BAY COUNTY, Fla. (WMBB)– A notable mandate tucked into President Biden’s bipartisan infrastructure bill could go a long way in making roads safer.

Part of the bill includes the HALT act and RIDE act, which require all new cars sold to be equipped with technology that can sense a drunk driver and keep them off the road. It could become a standard feature as early as 2026.

“According to the Insurance Institute for Highway Safety if this technology is included in all new cars it could save 9,400 lives per year, essentially eliminating drunk driving,” said Mother’s Against Drunk Driving National President, Alex Otte.

National Highway Traffic Safety Administration figures show at least 10,000 people lose their lives each year at the hands of an impaired driver, at least 300,000 are injured.

News 13’s Tess Rowland was hit head-on by a suspected drunk and drugged driver back in May causing her to be out of work for months.

Now thanks to the newly signed infrastructure bill, we may be closer to the day we have no more victims of a 100% preventable crime.

“It could potentially end drunk driving as we know it,” said Otte.

Some of the technologies being considered range from lane-change and speed detection to automatic braking. These are items available in some cars, but often for an additional price. MADD has submitted a list of 241 different technologies to the National Highway Traffic Safety Administration. The goal of the new technology is to be entirely passive.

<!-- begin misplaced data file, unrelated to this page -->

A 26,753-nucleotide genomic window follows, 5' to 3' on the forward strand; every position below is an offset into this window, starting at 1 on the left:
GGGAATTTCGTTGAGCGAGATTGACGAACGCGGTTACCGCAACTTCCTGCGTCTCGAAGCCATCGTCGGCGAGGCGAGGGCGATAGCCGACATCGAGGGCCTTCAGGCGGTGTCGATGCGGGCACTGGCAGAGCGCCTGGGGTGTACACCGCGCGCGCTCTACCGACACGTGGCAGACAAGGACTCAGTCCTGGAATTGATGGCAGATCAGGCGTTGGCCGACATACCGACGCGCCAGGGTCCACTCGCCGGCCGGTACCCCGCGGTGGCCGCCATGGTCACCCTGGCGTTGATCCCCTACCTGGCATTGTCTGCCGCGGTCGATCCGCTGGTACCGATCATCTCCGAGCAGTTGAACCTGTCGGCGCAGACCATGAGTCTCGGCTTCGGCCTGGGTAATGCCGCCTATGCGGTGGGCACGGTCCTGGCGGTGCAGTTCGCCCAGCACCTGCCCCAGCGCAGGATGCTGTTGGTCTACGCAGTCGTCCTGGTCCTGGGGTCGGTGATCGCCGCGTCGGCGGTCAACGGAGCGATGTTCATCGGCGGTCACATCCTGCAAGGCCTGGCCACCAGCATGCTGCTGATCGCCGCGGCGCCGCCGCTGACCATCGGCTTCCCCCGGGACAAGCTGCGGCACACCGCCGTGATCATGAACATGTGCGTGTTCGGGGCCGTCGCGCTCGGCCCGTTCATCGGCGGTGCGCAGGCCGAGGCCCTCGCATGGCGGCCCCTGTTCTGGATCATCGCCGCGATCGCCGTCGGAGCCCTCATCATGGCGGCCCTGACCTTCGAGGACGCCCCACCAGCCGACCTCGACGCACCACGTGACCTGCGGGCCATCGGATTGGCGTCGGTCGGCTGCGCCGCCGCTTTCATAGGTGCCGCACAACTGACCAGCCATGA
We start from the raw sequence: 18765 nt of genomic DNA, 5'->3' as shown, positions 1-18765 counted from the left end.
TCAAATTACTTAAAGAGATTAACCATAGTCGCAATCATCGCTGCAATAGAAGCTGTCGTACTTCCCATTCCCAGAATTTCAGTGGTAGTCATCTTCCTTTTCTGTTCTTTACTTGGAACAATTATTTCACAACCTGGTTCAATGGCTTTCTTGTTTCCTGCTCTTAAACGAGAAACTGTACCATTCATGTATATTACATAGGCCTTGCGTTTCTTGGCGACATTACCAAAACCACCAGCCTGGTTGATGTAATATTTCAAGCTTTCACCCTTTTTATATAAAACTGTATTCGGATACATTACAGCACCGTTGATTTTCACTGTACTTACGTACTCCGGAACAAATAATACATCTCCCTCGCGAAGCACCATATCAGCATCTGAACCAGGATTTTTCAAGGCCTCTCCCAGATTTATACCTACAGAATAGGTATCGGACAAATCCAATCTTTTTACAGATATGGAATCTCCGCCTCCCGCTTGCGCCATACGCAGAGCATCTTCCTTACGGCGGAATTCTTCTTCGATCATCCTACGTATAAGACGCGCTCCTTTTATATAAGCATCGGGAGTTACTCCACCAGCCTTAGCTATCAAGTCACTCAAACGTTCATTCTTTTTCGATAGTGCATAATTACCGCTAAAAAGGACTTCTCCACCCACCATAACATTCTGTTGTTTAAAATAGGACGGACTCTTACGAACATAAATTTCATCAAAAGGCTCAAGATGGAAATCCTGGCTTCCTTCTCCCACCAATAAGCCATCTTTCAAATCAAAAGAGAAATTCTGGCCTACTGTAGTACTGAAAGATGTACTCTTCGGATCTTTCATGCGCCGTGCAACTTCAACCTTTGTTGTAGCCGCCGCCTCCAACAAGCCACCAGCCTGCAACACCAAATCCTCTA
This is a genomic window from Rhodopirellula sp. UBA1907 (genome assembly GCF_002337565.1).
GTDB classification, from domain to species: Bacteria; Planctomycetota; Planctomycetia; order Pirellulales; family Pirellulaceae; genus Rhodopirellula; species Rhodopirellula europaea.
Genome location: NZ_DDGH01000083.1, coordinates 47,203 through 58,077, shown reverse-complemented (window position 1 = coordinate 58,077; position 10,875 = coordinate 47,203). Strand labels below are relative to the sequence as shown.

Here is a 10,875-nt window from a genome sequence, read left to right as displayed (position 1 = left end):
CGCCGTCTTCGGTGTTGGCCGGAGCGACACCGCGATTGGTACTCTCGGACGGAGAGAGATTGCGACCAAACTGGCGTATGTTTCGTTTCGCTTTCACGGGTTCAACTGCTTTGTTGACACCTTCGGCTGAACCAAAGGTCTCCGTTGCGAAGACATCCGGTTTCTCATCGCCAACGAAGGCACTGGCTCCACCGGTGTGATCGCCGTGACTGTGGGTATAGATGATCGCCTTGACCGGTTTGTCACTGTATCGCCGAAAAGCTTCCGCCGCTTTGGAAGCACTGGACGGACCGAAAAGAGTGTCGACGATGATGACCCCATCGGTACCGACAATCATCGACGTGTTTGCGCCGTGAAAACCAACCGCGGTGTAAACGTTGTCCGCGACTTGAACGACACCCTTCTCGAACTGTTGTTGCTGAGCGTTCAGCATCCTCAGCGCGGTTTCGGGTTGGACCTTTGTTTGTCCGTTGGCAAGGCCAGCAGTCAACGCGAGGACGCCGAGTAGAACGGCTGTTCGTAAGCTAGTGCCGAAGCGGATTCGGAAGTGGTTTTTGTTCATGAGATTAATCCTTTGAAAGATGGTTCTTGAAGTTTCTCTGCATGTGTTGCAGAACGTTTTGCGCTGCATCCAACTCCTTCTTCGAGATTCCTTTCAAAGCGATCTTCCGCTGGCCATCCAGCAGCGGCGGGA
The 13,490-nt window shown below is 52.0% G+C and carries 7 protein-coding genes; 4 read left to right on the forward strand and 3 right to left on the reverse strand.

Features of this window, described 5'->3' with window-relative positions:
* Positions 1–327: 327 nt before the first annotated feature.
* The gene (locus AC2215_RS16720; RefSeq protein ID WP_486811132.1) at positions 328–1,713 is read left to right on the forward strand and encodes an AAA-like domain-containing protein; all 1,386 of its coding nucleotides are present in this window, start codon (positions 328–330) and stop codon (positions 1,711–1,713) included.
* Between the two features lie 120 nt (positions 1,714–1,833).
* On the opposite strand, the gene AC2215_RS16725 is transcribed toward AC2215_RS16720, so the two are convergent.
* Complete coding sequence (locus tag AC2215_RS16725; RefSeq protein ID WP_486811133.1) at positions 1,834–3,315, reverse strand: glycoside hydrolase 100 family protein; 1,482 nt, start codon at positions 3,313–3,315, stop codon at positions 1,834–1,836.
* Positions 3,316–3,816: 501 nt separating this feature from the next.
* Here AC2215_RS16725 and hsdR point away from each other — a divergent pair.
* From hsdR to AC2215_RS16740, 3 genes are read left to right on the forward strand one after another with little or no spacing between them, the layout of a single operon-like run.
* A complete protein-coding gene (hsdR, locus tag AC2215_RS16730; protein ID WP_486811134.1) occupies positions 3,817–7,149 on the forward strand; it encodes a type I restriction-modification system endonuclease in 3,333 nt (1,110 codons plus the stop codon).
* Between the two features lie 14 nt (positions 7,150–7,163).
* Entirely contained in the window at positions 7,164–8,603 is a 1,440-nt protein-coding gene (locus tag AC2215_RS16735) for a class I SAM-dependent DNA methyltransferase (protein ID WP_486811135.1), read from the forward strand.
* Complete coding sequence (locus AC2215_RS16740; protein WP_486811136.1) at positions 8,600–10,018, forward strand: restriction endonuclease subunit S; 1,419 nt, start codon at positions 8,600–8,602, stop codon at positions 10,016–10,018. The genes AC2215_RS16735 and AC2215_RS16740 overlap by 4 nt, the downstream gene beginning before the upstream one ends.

“So the drunk driver will get in their car and it won’t start, or it will stop and pull over, depending on which technology is chosen,” said Otte. “The sober driver will get in their car and never know it is there.”

Florida Highway Patrol Lt. Jason King has spent his career trying to keep impaired drivers stay off the road.

He said impaired driving is a growing problem in our area, even with resources like free towing or rideshare services.

“It’s definitely a place to come hang out, have fun and enjoy the beaches, and with that comes drinking occasionally,” King said. “So we do have an issue where we are battling impaired driving.”

King also believes the new technology will help hold drivers accountable, and may even reduce other types of crashes.

“Even if they [a driver] are not drunk, even if they have worked a 16-hour day and they are drowsy, the end result can be the same as driving intoxicated and that could be death or major injury,” he said.